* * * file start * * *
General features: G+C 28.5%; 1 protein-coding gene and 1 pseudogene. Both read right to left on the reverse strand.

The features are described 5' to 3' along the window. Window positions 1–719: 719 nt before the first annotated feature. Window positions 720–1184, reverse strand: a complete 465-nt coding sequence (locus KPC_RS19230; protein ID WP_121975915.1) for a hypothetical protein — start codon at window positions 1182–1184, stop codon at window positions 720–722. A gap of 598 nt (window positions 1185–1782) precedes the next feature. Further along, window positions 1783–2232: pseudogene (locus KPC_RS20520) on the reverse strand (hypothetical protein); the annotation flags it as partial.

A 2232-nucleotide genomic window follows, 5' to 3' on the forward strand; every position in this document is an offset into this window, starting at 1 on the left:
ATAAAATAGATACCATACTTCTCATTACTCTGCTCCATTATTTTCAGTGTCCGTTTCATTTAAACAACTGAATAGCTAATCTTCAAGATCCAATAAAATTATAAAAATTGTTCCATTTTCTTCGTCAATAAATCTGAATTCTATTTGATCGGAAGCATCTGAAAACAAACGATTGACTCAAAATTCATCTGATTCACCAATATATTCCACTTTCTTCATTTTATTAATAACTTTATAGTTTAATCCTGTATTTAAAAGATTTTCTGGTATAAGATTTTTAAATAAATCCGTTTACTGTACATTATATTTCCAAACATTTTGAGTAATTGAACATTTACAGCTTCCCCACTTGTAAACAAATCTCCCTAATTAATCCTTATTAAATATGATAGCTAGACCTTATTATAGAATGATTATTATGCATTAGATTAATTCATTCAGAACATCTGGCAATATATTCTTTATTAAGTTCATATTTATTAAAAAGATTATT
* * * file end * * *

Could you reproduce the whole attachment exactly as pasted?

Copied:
General features: G+C 28.5%; 1 protein-coding gene and 1 pseudogene. Both read right to left on the reverse strand.

The features are described 5' to 3' along the window. Window positions 1–719: 719 nt before the first annotated feature. Window positions 720–1184, reverse strand: a complete 465-nt coding sequence (locus KPC_RS19230; protein ID WP_121975915.1) for a hypothetical protein — start codon at window positions 1182–1184, stop codon at window positions 720–722. A gap of 598 nt (window positions 1185–1782) precedes the next feature. Further along, window positions 1783–2232: pseudogene (locus KPC_RS20520) on the reverse strand (hypothetical protein); the annotation flags it as partial.

A 2232-nucleotide genomic window follows, 5' to 3' on the forward strand; every position in this document is an offset into this window, starting at 1 on the left:
ATAAAATAGATACCATACTTCTCATTACTCTGCTCCATTATTTTCAGTGTCCGTTTCATTTAAACAACTGAATAGCTAATCTTCAAGATCCAATAAAATTATAAAAATTGTTCCATTTTCTTCGTCAATAAATCTGAATTCTATTTGATCGGAAGCATCTGAAAACAAACGATTGACTCAAAATTCATCTGATTCACCAATATATTCCACTTTCTTCATTTTATTAATAACTTTATAGTTTAATCCTGTATTTAAAAGATTTTCTGGTATAAGATTTTTAAATAAATCCGTTTACTGTACATTATATTTCCAAACATTTTGAGTAATTGAACATTTACAGCTTCCCCACTTGTAAACAAATCTCCCTAATTAATCCTTATTAAATATGATAGCTAGACCTTATTATAGAATGATTATTATGCATTAGATTAATTCATTCAGAACATCTGGCAATATATTCTTTATTAAGTTCATATTTATTAAAAAGATTATT